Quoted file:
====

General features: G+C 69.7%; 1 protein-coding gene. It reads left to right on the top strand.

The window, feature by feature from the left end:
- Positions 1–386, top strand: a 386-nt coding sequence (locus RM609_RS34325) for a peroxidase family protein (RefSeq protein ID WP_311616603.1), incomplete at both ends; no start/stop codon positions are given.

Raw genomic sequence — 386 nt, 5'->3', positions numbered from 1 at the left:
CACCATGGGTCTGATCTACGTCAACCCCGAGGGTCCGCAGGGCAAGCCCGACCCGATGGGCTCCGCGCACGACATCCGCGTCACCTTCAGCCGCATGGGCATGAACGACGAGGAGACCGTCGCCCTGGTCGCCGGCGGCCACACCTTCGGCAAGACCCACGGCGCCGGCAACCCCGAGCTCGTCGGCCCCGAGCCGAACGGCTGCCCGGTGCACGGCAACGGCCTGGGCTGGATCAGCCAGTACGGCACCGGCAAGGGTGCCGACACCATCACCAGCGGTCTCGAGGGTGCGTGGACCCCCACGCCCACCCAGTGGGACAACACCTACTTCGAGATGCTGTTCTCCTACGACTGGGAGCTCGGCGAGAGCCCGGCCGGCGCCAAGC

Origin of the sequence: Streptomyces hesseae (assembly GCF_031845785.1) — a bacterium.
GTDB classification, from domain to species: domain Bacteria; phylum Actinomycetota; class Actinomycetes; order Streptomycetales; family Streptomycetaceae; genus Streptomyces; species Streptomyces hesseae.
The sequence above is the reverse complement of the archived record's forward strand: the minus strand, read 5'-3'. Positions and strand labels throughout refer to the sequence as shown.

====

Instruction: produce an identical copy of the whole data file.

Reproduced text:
General features: G+C 69.7%; 1 protein-coding gene. It reads left to right on the top strand.

The window, feature by feature from the left end:
- Positions 1–386, top strand: a 386-nt coding sequence (locus RM609_RS34325) for a peroxidase family protein (RefSeq protein ID WP_311616603.1), incomplete at both ends; no start/stop codon positions are given.

Raw genomic sequence — 386 nt, 5'->3', positions numbered from 1 at the left:
CACCATGGGTCTGATCTACGTCAACCCCGAGGGTCCGCAGGGCAAGCCCGACCCGATGGGCTCCGCGCACGACATCCGCGTCACCTTCAGCCGCATGGGCATGAACGACGAGGAGACCGTCGCCCTGGTCGCCGGCGGCCACACCTTCGGCAAGACCCACGGCGCCGGCAACCCCGAGCTCGTCGGCCCCGAGCCGAACGGCTGCCCGGTGCACGGCAACGGCCTGGGCTGGATCAGCCAGTACGGCACCGGCAAGGGTGCCGACACCATCACCAGCGGTCTCGAGGGTGCGTGGACCCCCACGCCCACCCAGTGGGACAACACCTACTTCGAGATGCTGTTCTCCTACGACTGGGAGCTCGGCGAGAGCCCGGCCGGCGCCAAGC

Origin of the sequence: Streptomyces hesseae (assembly GCF_031845785.1) — a bacterium.
GTDB classification, from domain to species: domain Bacteria; phylum Actinomycetota; class Actinomycetes; order Streptomycetales; family Streptomycetaceae; genus Streptomyces; species Streptomyces hesseae.
The sequence above is the reverse complement of the archived record's forward strand: the minus strand, read 5'-3'. Positions and strand labels throughout refer to the sequence as shown.